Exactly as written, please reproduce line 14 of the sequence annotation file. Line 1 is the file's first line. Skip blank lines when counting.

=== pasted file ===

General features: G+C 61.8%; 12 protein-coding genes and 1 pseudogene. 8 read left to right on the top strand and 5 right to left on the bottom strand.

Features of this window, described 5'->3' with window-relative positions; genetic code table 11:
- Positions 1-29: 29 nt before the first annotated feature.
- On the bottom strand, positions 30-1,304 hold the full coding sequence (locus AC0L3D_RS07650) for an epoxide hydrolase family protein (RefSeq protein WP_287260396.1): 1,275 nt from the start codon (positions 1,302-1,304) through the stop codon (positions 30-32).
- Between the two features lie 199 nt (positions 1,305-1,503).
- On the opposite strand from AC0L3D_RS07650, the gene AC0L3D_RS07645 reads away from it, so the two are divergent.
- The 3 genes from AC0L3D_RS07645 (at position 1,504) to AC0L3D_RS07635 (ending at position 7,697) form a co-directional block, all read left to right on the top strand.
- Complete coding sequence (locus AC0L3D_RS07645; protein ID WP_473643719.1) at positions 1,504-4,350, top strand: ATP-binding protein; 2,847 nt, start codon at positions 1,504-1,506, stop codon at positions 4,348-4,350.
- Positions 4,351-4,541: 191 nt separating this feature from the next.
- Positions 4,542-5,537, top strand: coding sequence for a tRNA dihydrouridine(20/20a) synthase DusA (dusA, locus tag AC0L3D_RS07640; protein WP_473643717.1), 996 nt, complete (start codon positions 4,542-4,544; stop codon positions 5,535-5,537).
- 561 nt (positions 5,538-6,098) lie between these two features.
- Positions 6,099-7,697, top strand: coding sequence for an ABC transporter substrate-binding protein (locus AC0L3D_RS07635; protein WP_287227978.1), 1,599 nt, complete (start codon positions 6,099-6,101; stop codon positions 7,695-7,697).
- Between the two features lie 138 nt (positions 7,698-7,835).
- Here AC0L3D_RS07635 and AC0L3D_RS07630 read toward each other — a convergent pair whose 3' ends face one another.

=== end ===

- Here AC0L3D_RS07635 and AC0L3D_RS07630 read toward each other — a convergent pair whose 3' ends face one another.